A terrible scene of carnage The second attack on the Congress

It was now around 3.20pm. The Virginia had destroyed or damaged two powerful enemy warships, and was relatively unscathed. She was also facing in the opposite direction from the rest of the Union fleet. She continued bombarding the shore, destroying both the wharf and General Mansfield's headquarters. The Virginia had to turn to port, but it would take about SO minutes to turn the ungainly ironclad through 180 degrees. In the meantime she provided enough of a distraction to allow the James River flotilla to steam past the Union batteries at Newport News. Following Buchanan's orders, Captain John R. Tucker's flagship, the CSS Patrick Henry, was "standing down James River under

Although inaccurate, as it combines both days of the battle into one scene, this lithograph gives a fair impression of the scene near Newport News Point on the first day, as the survivors from the Cumberland struggled ashore. In the foreground Brigadier General Mansfield is shown surveying the carnage. (Mariners)

Sloop Point Fire

The sinking of the USS Cumberland, after the CSS Virginia pulled away, leaving a huge hole in the side of the wooden sloop. The Cumberland's gunners continued firing as long as they could before the vessel sank. (US Navy)

full steam, accompanied by the Jamestown and Teaser. They were all nobly into action, and were soon exposed to heavy fire of the shore batteries." The Patrick Henry was hit several times, but managed to continue on with only minor damage, screening her consorts which were on her starboard side. The trio of gunboats continued on to the mouth of the Elizabeth River and the protection afforded by the batteries on Sewell's Point.

While the Virginia was busy attacking the two warships off Newport News, the other major warships in the blockading squadron tried to come to their aid. The Minnesota ran aground about VA miles east, of Newport News Point. As the tide was ebbing, there was no chance of moving her for six hours. The Roanoke was duly towed back under the guns of Fort Monroe, while the St. Lawrence ran aground, but at least she was in a position where she could support the Minnesota. Buchanan recalled the problems he encountered turning his flagship. "I was obliged to run the ship a short distance above the batteries ... Thus we were subjected twice to the heavy guns of all the batteries in passing up and down the river, but it could not be avoided."

By 4.00pm she was back in position, her broadside facing the stern of the stranded Congress. The frigate was still on fire, and her decks were still filled with dead and wounded sailors. At a range of 150 yards the ironclad raked the frigate, overturning her remaining stern-firing guns and according to the ship's doctor, "Men were being killed and maimed every minute." He recalled how a line of cooks arid stewards who were passing ammunition up from the hold were "raked by a shell, and the whole of them killed or wounded " Captain Smith was amongst the casualties; killed by a splinter that sliced into his head. Lieutenant Austin Pendergast and Commander William Smith were now in command, and after almost 30 minutes of this carnage, the officers decided to surrender. Two white flags were raised and the Virginia ceased firing. It was just after 5.00pm. On the ironclad, Lieutenantjones ordered his men to remain at their posts while Flag Officer Buchanan and several officers climbed onto the spar deck. Ramsey noted, "a pall of black smoke hung about the ships and obscured the clean-cut outlines of the shore. Down the river were the three frigates St. Lawrence,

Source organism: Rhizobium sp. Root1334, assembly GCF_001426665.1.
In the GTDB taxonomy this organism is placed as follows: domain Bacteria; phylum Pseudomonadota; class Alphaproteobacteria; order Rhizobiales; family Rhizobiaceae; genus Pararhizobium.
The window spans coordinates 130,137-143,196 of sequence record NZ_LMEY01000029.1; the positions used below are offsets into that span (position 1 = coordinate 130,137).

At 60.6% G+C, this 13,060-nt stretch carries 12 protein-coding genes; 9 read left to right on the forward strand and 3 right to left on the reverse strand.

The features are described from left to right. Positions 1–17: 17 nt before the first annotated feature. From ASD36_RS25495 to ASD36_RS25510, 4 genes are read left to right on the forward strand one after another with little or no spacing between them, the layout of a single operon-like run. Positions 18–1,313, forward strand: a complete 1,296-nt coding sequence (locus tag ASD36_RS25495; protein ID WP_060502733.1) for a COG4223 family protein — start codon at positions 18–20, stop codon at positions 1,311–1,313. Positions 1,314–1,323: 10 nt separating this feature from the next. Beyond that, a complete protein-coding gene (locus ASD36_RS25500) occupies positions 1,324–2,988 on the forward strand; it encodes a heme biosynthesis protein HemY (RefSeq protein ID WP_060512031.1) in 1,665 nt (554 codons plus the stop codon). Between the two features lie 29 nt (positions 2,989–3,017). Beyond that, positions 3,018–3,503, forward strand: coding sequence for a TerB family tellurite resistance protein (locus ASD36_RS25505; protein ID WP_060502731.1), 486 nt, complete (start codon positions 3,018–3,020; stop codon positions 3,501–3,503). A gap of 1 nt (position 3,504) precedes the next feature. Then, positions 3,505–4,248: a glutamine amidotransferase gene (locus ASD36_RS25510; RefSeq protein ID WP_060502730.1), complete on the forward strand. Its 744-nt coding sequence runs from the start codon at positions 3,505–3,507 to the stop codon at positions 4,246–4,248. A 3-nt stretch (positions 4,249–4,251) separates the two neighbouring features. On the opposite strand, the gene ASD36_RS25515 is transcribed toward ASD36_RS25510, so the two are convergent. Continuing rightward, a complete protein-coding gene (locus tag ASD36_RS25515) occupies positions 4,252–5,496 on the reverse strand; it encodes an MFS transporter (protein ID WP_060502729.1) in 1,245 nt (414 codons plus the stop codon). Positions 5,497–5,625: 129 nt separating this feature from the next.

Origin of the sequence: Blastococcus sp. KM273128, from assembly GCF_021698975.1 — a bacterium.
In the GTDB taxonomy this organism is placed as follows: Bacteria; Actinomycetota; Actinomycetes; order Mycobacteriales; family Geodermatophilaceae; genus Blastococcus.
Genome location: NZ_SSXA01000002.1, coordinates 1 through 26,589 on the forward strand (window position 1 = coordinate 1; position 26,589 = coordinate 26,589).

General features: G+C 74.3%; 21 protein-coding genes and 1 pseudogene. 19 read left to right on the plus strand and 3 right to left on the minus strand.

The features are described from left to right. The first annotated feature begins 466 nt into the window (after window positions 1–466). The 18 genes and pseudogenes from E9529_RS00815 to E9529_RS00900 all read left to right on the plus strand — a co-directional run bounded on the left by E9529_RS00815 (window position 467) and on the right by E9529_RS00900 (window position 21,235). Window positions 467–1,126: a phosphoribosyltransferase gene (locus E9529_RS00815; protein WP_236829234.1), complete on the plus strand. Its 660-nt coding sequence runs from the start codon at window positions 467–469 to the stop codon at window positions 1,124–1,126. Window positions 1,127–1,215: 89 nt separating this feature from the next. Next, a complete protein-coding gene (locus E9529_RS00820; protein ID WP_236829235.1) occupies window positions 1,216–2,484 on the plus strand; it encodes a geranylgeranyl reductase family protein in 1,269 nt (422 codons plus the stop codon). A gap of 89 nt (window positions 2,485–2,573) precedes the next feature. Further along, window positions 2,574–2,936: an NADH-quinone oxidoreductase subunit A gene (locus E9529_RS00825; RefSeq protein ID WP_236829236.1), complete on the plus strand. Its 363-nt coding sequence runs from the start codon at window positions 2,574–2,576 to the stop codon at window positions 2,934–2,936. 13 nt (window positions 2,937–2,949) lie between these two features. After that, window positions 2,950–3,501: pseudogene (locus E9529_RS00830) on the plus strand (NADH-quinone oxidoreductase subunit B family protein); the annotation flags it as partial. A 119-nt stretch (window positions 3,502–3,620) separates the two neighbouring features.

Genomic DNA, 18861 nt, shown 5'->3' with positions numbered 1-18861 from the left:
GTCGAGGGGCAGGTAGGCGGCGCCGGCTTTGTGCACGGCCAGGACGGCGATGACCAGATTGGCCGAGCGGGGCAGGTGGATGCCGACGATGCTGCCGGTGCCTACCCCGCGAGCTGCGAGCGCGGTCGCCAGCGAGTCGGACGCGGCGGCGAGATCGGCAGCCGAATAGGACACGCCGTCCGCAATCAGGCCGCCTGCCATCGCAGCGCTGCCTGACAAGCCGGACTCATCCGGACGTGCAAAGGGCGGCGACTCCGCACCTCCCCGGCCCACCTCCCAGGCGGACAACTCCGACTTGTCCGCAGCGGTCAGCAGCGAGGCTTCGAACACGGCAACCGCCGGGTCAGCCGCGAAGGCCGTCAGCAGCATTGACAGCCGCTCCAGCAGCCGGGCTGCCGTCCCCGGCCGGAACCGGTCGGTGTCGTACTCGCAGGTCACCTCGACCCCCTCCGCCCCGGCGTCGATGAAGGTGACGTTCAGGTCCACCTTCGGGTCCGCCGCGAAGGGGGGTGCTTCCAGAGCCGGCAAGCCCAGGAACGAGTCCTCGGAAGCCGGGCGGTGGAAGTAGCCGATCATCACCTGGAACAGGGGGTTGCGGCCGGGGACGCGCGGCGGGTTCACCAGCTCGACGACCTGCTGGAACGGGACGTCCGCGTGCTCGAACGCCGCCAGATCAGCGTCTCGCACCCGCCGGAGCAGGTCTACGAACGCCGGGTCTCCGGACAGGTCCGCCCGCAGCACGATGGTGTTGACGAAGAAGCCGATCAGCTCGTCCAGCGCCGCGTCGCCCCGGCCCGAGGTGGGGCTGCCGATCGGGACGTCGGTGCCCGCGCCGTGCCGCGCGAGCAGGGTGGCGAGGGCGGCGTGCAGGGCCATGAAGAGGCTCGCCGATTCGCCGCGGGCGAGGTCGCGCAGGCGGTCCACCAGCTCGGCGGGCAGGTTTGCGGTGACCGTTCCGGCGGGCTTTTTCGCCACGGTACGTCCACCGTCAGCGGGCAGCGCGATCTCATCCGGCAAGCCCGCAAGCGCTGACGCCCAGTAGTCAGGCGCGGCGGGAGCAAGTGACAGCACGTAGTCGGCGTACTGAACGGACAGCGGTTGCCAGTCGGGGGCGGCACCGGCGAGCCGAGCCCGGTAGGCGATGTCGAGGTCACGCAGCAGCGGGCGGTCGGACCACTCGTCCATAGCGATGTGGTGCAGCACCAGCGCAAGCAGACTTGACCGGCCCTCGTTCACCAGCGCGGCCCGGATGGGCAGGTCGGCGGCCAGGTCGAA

A shell from the CSS Virginia penetrates the hull of the wooden sloop USS Cumberland and explodes inside her sick bay. Most of the wounded were unable to escape from below decks when the sloop sank. (Hensley)

Mine Creek BattlefieldFort Monroe

Around 12.20am during the night of 8/9 March, the Congress finally exploded, after having burned all evening. It provided a dramatic finale to the events of the previous day, which demonstrated the vulnerability of wooden warships to modern shells. (VWM)

Roanoke and Minnesota The masts of the Cumberland were protruding above the water. The Congress presented a terrible scene of carnage." A small boat was sent from the Virginia to the Congress, in itself a miracle given the damage to the deck fittings of the ironclad. Next, the Beaufort arrived to take the frigate's surviving officers off as prisoners, then burn the enemy ship. She was followed by the Confederate tug Raleigh, The two tugs had scarcely come alongside the Congress when they came under heavy fire from the shore. General Mansfield refused to support the frigate's peaceable surrender, and fired his batteries, supported by the rifle fire of two infantry companies. He ordered a subordinate to "send down marksmen and do not permit them to board the Congress." His actions were effectively a death warrant for the wounded sailors on board the frigate. Lieutenant Parker on the Beaufort recalled that bullets were hitting his tug "like hail." He withdrew to join two other Confederate tugs (Harmony and Teaser) that had just reached the scene,

Jack: "Mr. Secretary! Mr. Secretary! Wake up! Here's the Mcrrimac got out and sunk the Cumberland and taken the Congress!"

Mr. Secretary [Wellesl: "Ah! (yaw/is) you don't say so? I must get Morgan lo buy some more boats then!"